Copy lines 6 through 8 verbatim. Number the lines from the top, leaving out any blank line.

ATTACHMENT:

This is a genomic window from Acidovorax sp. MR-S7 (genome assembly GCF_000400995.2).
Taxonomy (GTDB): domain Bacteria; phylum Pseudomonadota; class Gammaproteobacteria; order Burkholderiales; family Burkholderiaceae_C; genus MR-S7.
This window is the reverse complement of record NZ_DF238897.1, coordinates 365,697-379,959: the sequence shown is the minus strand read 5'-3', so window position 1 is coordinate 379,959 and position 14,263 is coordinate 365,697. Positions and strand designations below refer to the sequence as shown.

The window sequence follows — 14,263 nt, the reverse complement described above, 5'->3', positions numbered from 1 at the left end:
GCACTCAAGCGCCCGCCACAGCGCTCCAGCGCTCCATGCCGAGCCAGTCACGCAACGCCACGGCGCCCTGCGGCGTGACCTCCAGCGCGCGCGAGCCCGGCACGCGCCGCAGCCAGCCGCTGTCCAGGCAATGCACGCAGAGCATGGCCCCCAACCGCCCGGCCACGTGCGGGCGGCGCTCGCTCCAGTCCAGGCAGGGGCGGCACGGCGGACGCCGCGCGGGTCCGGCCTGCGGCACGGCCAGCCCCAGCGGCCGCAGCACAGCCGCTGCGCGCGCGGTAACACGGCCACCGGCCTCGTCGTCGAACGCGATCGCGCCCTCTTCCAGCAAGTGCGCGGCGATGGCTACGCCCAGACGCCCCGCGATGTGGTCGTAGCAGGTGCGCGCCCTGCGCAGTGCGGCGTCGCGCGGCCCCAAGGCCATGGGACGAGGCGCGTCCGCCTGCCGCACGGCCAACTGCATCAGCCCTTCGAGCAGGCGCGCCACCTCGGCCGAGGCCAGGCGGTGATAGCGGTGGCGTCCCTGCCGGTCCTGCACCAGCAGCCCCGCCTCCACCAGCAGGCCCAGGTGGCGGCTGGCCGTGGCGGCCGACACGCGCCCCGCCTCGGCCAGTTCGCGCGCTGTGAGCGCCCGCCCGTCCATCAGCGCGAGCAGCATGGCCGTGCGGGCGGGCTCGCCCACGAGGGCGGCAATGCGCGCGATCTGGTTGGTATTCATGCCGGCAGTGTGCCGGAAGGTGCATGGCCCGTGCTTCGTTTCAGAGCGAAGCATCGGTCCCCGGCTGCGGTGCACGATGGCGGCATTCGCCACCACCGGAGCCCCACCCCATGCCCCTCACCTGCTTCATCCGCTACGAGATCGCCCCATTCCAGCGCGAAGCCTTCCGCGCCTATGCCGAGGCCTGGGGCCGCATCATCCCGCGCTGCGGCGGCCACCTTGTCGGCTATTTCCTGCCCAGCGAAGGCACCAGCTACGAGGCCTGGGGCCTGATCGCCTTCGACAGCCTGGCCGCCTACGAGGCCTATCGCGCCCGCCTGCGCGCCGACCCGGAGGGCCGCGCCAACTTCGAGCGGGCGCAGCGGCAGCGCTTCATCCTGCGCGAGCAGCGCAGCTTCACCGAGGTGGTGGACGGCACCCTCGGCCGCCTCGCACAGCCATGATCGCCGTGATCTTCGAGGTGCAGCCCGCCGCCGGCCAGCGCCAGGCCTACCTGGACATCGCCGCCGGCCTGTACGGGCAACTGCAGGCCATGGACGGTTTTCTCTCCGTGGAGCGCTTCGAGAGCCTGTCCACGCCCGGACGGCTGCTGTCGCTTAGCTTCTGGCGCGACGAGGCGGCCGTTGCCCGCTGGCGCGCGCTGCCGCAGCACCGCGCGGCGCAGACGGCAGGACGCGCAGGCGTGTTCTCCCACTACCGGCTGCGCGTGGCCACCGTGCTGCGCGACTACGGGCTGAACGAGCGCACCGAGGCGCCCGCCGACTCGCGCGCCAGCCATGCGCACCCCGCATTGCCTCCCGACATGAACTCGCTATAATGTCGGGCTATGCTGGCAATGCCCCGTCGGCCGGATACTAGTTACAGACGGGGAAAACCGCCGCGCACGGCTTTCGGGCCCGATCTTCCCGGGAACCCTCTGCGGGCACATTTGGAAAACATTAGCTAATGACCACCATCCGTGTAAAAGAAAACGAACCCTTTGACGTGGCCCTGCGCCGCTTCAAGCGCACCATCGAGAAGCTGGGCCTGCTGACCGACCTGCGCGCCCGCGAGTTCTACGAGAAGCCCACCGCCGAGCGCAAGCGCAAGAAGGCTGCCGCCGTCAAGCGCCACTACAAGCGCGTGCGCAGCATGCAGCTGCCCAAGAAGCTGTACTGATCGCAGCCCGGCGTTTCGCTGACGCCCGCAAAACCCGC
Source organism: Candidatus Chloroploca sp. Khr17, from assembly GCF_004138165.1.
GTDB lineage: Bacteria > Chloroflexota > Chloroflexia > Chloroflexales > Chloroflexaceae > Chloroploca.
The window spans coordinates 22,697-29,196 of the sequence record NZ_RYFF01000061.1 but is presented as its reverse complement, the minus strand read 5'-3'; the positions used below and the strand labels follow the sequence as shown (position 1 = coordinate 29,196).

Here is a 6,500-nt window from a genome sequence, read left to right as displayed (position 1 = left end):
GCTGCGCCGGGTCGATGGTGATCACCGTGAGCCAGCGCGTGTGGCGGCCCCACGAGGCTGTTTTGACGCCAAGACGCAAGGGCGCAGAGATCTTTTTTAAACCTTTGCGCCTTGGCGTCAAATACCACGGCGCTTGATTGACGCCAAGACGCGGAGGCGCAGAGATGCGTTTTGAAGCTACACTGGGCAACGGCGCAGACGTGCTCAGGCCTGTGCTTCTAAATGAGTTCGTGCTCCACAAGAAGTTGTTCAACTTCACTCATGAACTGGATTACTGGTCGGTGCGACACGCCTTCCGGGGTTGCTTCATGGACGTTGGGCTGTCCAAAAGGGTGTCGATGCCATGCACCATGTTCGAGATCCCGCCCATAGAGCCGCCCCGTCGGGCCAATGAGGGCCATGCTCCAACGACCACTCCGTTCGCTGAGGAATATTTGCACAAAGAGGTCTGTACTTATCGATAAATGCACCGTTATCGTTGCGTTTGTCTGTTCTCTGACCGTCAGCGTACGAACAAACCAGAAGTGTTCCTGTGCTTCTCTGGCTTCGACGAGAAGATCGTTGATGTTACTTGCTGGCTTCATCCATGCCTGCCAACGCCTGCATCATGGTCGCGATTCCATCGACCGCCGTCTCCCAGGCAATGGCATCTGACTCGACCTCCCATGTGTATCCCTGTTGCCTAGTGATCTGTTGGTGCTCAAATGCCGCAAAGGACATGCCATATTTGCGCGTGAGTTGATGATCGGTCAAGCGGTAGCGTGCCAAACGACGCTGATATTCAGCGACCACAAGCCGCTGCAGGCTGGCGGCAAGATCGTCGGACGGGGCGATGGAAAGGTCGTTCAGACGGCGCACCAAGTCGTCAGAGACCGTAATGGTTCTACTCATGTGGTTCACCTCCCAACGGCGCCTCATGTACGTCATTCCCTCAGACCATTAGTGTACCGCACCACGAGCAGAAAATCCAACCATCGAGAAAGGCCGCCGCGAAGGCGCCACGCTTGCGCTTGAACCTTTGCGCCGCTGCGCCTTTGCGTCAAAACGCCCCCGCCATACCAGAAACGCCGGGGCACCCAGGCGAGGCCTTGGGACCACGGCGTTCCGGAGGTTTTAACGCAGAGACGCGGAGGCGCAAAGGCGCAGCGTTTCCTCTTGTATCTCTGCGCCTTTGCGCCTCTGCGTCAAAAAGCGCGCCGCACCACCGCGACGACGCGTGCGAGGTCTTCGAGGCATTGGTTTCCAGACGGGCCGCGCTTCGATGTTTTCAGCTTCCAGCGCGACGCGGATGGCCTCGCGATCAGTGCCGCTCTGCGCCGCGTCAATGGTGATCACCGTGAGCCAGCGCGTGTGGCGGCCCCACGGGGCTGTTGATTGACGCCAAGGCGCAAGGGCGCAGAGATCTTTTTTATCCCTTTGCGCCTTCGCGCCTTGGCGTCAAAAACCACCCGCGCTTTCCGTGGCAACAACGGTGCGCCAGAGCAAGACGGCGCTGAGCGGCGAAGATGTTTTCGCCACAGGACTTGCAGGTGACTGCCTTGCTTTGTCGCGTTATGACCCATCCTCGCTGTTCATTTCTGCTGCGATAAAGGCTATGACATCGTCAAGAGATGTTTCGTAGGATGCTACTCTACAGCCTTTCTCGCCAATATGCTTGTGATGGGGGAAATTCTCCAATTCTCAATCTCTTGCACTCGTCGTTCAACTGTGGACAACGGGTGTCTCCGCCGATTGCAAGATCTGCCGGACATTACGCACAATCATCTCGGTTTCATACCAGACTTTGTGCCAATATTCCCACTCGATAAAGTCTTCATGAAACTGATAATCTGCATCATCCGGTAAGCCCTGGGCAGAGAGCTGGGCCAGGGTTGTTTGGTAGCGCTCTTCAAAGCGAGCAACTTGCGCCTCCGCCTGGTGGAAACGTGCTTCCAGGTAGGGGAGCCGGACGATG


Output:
Source organism: Candidatus Chloroploca sp. Khr17, from assembly GCF_004138165.1.
GTDB lineage: Bacteria > Chloroflexota > Chloroflexia > Chloroflexales > Chloroflexaceae > Chloroploca.
The window spans coordinates 22,697-29,196 of the sequence record NZ_RYFF01000061.1 but is presented as its reverse complement, the minus strand read 5'-3'; the positions used below and the strand labels follow the sequence as shown (position 1 = coordinate 29,196).